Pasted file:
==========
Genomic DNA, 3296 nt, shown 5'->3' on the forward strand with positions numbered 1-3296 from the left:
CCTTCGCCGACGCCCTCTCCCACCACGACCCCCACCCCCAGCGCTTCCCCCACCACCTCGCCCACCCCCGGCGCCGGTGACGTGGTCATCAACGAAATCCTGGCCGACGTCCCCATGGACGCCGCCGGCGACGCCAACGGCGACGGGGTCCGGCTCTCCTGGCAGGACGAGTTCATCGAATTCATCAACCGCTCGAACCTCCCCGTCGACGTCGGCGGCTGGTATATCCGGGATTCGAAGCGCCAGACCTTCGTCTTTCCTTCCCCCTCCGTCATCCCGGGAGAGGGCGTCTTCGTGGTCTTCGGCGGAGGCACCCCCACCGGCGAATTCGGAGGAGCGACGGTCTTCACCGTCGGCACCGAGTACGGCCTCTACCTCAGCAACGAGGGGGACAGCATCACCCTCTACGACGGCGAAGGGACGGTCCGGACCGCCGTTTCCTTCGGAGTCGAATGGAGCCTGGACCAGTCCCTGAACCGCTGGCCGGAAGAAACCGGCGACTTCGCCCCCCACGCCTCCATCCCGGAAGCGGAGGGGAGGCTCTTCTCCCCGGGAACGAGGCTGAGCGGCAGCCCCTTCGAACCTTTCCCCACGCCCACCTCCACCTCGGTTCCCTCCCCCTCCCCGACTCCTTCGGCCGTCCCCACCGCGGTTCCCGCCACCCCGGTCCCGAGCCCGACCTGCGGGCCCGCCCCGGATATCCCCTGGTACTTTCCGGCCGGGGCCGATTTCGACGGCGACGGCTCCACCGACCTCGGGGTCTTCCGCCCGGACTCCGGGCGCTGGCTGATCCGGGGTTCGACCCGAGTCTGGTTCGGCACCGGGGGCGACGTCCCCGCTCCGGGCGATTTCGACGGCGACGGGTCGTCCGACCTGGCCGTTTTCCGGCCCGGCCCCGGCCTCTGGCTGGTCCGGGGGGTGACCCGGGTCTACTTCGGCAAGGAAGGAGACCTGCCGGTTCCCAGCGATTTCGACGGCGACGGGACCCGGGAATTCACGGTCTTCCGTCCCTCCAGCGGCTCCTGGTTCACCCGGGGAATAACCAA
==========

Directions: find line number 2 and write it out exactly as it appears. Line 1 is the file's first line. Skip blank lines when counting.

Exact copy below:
CCTTCGCCGACGCCCTCTCCCACCACGACCCCCACCCCCAGCGCTTCCCCCACCACCTCGCCCACCCCCGGCGCCGGTGACGTGGTCATCAACGAAATCCTGGCCGACGTCCCCATGGACGCCGCCGGCGACGCCAACGGCGACGGGGTCCGGCTCTCCTGGCAGGACGAGTTCATCGAATTCATCAACCGCTCGAACCTCCCCGTCGACGTCGGCGGCTGGTATATCCGGGATTCGAAGCGCCAGACCTTCGTCTTTCCTTCCCCCTCCGTCATCCCGGGAGAGGGCGTCTTCGTGGTCTTCGGCGGAGGCACCCCCACCGGCGAATTCGGAGGAGCGACGGTCTTCACCGTCGGCACCGAGTACGGCCTCTACCTCAGCAACGAGGGGGACAGCATCACCCTCTACGACGGCGAAGGGACGGTCCGGACCGCCGTTTCCTTCGGAGTCGAATGGAGCCTGGACCAGTCCCTGAACCGCTGGCCGGAAGAAACCGGCGACTTCGCCCCCCACGCCTCCATCCCGGAAGCGGAGGGGAGGCTCTTCTCCCCGGGAACGAGGCTGAGCGGCAGCCCCTTCGAACCTTTCCCCACGCCCACCTCCACCTCGGTTCCCTCCCCCTCCCCGACTCCTTCGGCCGTCCCCACCGCGGTTCCCGCCACCCCGGTCCCGAGCCCGACCTGCGGGCCCGCCCCGGATATCCCCTGGTACTTTCCGGCCGGGGCCGATTTCGACGGCGACGGCTCCACCGACCTCGGGGTCTTCCGCCCGGACTCCGGGCGCTGGCTGATCCGGGGTTCGACCCGAGTCTGGTTCGGCACCGGGGGCGACGTCCCCGCTCCGGGCGATTTCGACGGCGACGGGTCGTCCGACCTGGCCGTTTTCCGGCCCGGCCCCGGCCTCTGGCTGGTCCGGGGGGTGACCCGGGTCTACTTCGGCAAGGAAGGAGACCTGCCGGTTCCCAGCGATTTCGACGGCGACGGGACCCGGGAATTCACGGTCTTCCGTCCCTCCAGCGGCTCCTGGTTCACCCGGGGAATAACCAA